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-   Clydesdales/Athenas (200+ lb / 91+ kg) (http://www.bikeforums.net/clydesdales-athenas-200-lb-91-kg/)
-   -   help me choose between these bikes... (http://www.bikeforums.net/clydesdales-athenas-200-lb-91-kg/287813-help-me-choose-between-these-bikes.html)

jorpe 04-14-07 09:32 AM

help me choose between these bikes...
 
http://denver.craigslist.org/bik/311662049.html

http://denver.craigslist.org/bik/309313758.html

http://denver.craigslist.org/bik/310994350.html

My gut is to go with the $200 trek and beat it to death to see how I deal with day in and day out commuting. The primary use of this bike will be to ride on paved trails in a mostly dry climate carrying a backpack to and from work.

I usually just take a backpack to work and leave a handful of myoplex shakes in the fridge so I dont carry much at all. I'd like to be comfortable riding this bike on a longer ride on the weekends also. I'm just geting into ''cycling''. I weigh 205 lbs and am 6'2''. I've had a MTB for a few years and it's been a sidewalk/dirt trail queen.

Tom Stormcrowe 04-14-07 10:08 AM

If you are planning on commuting, either the Trek or the Specialized. The Cannondale is a TT/ Tri bike and I suspect you might find it unsuitable for commuting or much else besides racing.

The Trek has brazeons for that rear rack, has friction shifting (Simplicity and reliability), and if it fits you properly, that's the one I'd lean toward, personally.

DT shifters are......well, an adjustment, but I use them myself and frankly, I've grown to love them!

Tom Stormcrowe 04-14-07 10:09 AM

Add in the fact that the Trek is actually designed for touring, so it will have a more relaxed geometry, hence more comfort on long rides!

old and new 04-14-07 10:34 AM

Gut feeling ? the Trek is the choice as a bike to use and abuse as a comm. bike. The others two look nice. Nothing to compare to the Trek. It would be more sensible to compare a new 5-8 hundred dollar bike to the Trek than the c.dale or spec... don't ya think ?

murphjam 04-14-07 08:08 PM

The Specialized is sweet. I was actually looking at that bike last year. I like the Trek as a commuter. How much do you really want to spent would be the big factor.

chipcom 04-15-07 09:11 AM

The Trek is the obvious choice for commuting...if it fits you. I'm 6'1" and usually ride 56-58cm frames. You may stand over the frame ok, but you might be uncomfortable with the reach, in which case a shorter stem might fix you right up (adjust the saddle for proper position of your legs in relation to the pedal spindle, not to compensate for reach).

cyccommute 04-15-07 09:48 AM

Forget the Cannondale. It's a race bike pure and simple...and for a very specialized type of racing at that.

The other 2 have pros and cons that you need to consider before you decide. I'll start with the Specialized

Pros:

Modern equipment. No need for upgrades

Nice light bike.

Very nice stuff hanging on it. Dura Ace is the top of the line for Shimano road stuff.

A little smaller if you have fit issues

Cons:

For a commuter bike, you probably want something with a rack to carry stuff. Backpacks are fine but they can become uncomfortable for some people. There are ways around this but a rack on the bike is going to be problematic plus you'll get major fred points.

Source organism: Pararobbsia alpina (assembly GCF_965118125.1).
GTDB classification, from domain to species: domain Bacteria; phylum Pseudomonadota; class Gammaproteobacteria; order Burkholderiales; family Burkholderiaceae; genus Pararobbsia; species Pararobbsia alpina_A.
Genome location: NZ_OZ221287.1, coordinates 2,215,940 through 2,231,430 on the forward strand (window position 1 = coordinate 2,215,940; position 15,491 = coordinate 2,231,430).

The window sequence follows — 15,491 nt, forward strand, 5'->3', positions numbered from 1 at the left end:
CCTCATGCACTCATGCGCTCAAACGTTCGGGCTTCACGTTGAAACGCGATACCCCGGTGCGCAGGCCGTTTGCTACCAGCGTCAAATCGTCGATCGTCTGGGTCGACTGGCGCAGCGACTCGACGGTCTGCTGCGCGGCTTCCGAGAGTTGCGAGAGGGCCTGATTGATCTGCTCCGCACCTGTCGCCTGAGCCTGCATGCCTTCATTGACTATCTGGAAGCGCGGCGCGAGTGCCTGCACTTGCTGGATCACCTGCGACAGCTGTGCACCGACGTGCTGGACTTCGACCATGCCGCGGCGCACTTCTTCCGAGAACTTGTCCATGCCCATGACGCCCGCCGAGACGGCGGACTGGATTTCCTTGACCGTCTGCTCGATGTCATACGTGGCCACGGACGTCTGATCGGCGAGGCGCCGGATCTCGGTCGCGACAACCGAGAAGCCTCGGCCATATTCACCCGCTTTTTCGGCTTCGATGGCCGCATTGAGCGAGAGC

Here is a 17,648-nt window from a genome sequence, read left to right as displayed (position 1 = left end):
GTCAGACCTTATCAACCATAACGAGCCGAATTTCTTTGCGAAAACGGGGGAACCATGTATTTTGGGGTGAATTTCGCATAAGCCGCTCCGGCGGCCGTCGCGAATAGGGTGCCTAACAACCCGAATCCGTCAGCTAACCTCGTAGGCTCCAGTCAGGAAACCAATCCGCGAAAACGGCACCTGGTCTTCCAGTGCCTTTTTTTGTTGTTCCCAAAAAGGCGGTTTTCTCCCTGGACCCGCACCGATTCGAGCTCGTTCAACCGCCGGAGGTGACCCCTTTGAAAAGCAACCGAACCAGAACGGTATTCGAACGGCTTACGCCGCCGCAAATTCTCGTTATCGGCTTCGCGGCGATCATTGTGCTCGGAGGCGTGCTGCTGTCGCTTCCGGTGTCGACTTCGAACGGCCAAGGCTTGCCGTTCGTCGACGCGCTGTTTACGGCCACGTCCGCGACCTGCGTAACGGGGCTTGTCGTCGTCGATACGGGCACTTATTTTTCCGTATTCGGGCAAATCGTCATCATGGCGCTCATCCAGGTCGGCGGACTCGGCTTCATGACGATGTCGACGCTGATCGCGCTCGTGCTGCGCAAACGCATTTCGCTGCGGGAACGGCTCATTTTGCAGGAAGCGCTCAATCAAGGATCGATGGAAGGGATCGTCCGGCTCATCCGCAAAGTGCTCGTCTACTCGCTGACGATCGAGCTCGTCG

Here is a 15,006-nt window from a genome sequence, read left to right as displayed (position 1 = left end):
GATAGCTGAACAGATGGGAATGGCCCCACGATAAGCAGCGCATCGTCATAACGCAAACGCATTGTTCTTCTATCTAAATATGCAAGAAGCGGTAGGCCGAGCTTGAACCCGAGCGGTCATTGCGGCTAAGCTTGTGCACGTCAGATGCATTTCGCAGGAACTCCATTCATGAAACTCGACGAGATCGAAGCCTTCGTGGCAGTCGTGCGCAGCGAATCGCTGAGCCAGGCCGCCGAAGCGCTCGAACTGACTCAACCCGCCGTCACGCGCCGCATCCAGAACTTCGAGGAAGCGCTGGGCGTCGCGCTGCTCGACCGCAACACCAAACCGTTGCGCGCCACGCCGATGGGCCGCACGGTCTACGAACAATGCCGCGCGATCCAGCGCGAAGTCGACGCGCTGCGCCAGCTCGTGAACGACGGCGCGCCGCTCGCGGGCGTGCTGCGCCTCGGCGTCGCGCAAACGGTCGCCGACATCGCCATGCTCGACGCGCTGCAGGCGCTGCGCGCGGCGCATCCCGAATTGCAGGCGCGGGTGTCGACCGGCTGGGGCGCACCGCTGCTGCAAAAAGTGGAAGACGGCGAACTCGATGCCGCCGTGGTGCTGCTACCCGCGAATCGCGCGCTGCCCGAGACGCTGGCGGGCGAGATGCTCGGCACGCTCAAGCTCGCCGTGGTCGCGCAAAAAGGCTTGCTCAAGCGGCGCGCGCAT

It's a pretty short wheelbase bike. Fast but not necessarily comfortable.

It's $1100.

It has very nice stuff hanging on it:eek:

For us larger guys (you aren't that heavy) 28 spoke wheels probably aren't the best choice. For a commuter bike, they are probably an even worse choice. You could end up with a spoke popper.

Carbon fiber fork with carbon fiber steer tube would cause me some concern. I have a bike with a carbon fork but it has a aluminum steer tube. It still kinda gives me the willies to ride it.

The Trek:

Pros:

It's cheap.

It doesn't have anything modern hanging on it so the risk of theft (especially in Denver) is kinda low.

It's got a longer wheel base and more comfortable ride.

It has rack and fender mounts.

Steel fork.

Cons:

It doesn't have anything modern hanging on it. That stuff may need to be replaced at some point and that can add cost. It can be done but all it takes is money.

It may have 27" wheels (may not, too). 27" tires are harder to find and you don't have much selection.

It has downtube shifters. That's not too bad but they aren't as easy to get use to as STI. You have to reach a ways to get to them.

It has a rack but it looks like the rack is for a mountain bike, i.e. too small. It would need replacing but that's not too expensive. I'd look for a Delta Universal rack.

Overall, if you want a bike for commuting, I'd go with the Trek. If you want a bike for fast weekend rides, the Specialized would get my vote. If you want a bike for long weekend rides, the Trek would be a slightly better choice. And, finally, if you want a bike that people will drool over, the Specialized wins hands down.

geo8rge 04-15-07 11:18 AM

1) Look at the hubs. If the $1000 bike has sealed hubs and the old $200 bike does not, you might have to overhaul the hubs and BB. I would guess a total overhaul of a bike runs $100-$200.

2) Having bought many older bikes, the hub cones and possibly the BB might need to be replaced.

3) The older the bike, the cheaper the parts, the more likely there is a time consuming problem. Every bike I have bought has had a significant unforeseen problem with it, so I can attest to the fact that trying to save money does not always work as planed.

On the other hand $200 leaves room for upgrading and there is no reason to think the $1000 bike is perfect.


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